Giardia spp., ten years of parasitological data in the biggest zoo of Latin America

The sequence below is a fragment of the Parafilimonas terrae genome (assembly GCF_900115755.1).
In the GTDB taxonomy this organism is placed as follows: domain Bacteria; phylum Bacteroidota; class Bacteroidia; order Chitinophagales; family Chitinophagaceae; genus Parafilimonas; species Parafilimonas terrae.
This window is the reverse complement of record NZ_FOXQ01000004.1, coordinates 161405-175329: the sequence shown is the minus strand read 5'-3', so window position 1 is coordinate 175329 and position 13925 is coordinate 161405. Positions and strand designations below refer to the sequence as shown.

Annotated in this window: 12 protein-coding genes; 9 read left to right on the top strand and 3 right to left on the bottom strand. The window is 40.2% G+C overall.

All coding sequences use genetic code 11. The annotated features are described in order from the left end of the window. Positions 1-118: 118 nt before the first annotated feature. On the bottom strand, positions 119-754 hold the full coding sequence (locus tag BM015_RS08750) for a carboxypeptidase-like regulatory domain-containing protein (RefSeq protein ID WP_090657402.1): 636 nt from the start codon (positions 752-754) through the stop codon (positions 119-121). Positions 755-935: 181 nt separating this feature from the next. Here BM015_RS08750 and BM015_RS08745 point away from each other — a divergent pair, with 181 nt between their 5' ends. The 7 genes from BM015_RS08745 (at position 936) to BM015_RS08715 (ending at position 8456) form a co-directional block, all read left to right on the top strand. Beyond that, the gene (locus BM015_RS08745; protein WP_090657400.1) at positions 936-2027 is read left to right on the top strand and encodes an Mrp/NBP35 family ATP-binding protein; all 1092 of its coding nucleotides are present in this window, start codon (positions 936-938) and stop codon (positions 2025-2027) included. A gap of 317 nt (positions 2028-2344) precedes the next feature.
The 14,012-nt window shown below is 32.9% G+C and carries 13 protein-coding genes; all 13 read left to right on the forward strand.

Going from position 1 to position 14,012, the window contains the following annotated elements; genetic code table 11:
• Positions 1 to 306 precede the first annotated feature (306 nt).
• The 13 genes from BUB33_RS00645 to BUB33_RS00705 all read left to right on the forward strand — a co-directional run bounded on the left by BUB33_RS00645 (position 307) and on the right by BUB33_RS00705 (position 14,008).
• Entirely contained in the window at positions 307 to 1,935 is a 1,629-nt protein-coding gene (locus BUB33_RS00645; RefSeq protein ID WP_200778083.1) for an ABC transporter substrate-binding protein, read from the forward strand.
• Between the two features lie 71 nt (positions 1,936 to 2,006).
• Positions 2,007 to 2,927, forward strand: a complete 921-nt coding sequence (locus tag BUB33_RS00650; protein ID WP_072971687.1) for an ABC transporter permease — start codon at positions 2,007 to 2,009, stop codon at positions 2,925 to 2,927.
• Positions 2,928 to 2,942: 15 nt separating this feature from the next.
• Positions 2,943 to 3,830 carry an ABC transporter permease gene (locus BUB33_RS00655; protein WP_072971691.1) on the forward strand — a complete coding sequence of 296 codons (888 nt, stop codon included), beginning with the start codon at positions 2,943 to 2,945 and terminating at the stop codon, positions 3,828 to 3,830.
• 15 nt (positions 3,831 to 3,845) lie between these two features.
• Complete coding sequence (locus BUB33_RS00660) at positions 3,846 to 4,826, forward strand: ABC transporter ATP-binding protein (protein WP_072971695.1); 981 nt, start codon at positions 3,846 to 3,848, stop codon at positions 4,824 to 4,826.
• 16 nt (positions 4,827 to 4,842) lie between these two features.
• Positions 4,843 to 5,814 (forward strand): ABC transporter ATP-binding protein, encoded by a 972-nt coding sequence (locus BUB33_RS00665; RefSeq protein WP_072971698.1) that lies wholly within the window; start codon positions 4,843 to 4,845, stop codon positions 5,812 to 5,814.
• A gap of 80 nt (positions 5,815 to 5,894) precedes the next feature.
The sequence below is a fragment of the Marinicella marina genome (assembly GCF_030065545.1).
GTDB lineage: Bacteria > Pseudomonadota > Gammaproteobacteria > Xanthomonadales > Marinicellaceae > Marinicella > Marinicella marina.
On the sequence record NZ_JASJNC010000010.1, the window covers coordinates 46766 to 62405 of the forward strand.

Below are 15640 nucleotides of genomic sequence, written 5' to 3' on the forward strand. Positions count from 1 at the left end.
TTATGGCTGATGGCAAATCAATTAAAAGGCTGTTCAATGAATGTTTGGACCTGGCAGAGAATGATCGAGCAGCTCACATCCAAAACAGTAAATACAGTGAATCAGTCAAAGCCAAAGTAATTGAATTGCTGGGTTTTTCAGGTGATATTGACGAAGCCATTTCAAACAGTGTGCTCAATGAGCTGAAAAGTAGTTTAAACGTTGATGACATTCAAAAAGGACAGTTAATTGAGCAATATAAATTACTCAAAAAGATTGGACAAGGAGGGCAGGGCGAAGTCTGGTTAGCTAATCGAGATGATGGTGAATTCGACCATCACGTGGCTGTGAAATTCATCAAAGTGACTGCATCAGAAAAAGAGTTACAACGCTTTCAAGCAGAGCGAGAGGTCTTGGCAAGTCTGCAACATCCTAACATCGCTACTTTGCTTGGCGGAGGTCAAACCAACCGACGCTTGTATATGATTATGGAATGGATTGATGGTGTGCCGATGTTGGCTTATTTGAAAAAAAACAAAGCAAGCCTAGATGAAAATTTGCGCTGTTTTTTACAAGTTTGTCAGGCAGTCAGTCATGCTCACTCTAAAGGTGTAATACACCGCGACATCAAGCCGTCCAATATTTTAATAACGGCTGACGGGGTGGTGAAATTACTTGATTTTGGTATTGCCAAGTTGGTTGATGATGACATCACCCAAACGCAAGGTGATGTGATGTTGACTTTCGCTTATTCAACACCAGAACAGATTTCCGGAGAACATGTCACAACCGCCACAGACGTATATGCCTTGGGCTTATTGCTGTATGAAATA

Giardia spp. (Diplomonadida: Hexamitidae) is an important and widely studied protozoan parasite with worldwide distribution. Nowadays have six described species, and the most important probably is Giardia duodenalis due to the zoonotical potential that some assemblages have. Many studies analysing samples from wild animals have detected Giardia in captive environment, including the zoonotic type. The aim of this study was to determine the prevalence of Giardia sp. in wild captive animals at Sao Paulo Zoo, using conventional parasitological techniques (direct smear, passive flotation with saturated sodium chloride solution and simple gravity sedimentation), from 2006 to 2016. In total, 7066 coprological exams were performed during this period with samples from mammals, birds, reptiles and amphibians. The prevalence of Giardia infections was of 1.5% (103/7066). Mammals had the higher prevalence of infections with 2% (77/3872), followed by birds with 1.1% (25/2186) and reptiles with only one positive sample (1/894). All samples from amphibians were negative. Representatives of thirteen families presented positive results for this parasite: Dromaidae, Phasianidae, Ramphastidae, Cervidae, Giraffidae, Canidae, Felidae, Herpestidae, Myrmecophagidae, Callithrichidae, Cebidae, Hylobatidae and Dipsadidae. This study presents the first report of Giardia sp. in Pavo muticus and Brachyteles arachnoides. Infections were prevalent in Cebidae and Ramphastidae species. The findings of this study highlight the importance of identifying which Giardia assemblage are involved in the infections and if they may have a zoonotic potential.